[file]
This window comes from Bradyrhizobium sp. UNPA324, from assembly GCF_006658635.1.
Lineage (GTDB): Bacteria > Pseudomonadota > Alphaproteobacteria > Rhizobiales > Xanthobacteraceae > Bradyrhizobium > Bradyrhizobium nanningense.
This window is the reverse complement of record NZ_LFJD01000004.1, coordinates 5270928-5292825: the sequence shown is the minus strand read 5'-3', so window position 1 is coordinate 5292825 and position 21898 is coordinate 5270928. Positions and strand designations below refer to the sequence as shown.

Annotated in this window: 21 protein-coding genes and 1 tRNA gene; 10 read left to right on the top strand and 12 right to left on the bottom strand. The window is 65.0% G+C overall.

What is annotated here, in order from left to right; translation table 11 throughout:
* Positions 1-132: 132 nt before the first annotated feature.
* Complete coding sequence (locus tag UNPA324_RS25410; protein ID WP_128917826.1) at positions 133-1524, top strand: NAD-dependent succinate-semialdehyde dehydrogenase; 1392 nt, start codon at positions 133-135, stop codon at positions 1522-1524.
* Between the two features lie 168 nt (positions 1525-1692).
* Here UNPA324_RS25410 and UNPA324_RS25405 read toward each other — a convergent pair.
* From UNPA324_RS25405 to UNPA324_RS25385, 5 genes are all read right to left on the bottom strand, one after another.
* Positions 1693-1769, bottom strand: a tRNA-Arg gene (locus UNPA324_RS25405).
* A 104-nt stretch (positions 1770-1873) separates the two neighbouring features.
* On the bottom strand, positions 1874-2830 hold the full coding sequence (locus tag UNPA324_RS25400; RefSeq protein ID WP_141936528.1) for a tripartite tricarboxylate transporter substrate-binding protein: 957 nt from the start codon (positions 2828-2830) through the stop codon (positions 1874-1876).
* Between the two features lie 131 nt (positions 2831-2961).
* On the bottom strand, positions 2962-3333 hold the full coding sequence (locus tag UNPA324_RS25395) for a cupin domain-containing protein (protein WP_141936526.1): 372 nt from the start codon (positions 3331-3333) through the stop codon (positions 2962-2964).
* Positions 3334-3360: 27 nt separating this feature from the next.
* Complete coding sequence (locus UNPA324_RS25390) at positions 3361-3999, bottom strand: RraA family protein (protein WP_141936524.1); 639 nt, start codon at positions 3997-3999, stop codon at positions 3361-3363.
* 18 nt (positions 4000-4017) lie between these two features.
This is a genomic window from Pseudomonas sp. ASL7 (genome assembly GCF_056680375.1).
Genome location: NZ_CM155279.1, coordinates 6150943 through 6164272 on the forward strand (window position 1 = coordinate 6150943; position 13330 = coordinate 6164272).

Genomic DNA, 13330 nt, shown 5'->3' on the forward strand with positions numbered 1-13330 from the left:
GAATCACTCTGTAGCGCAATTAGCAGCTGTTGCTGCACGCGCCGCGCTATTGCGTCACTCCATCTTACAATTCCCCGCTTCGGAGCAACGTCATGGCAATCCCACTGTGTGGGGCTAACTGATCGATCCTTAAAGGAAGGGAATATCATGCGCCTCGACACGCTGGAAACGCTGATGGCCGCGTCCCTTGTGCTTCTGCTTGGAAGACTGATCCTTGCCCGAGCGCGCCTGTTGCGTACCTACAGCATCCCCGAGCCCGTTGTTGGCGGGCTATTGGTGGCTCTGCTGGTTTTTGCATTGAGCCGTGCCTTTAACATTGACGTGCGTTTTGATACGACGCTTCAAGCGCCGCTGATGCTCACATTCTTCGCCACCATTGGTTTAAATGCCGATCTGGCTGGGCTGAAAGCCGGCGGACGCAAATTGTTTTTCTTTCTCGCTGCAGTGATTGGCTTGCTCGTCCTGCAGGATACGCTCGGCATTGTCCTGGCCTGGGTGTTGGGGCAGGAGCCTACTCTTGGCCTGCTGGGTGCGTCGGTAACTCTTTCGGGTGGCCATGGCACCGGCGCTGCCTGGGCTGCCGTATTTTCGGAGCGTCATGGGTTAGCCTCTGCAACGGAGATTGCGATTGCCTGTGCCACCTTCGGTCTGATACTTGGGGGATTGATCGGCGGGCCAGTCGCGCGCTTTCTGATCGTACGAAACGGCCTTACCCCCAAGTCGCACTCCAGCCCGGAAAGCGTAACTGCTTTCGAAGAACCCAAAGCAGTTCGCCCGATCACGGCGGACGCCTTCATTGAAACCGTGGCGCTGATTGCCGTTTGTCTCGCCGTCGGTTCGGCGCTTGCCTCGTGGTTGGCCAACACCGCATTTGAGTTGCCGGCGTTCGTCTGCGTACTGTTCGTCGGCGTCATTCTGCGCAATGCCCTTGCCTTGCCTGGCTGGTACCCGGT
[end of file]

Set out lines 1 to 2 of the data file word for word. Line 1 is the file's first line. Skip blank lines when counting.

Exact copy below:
This window comes from Bradyrhizobium sp. UNPA324, from assembly GCF_006658635.1.
Lineage (GTDB): Bacteria > Pseudomonadota > Alphaproteobacteria > Rhizobiales > Xanthobacteraceae > Bradyrhizobium > Bradyrhizobium nanningense.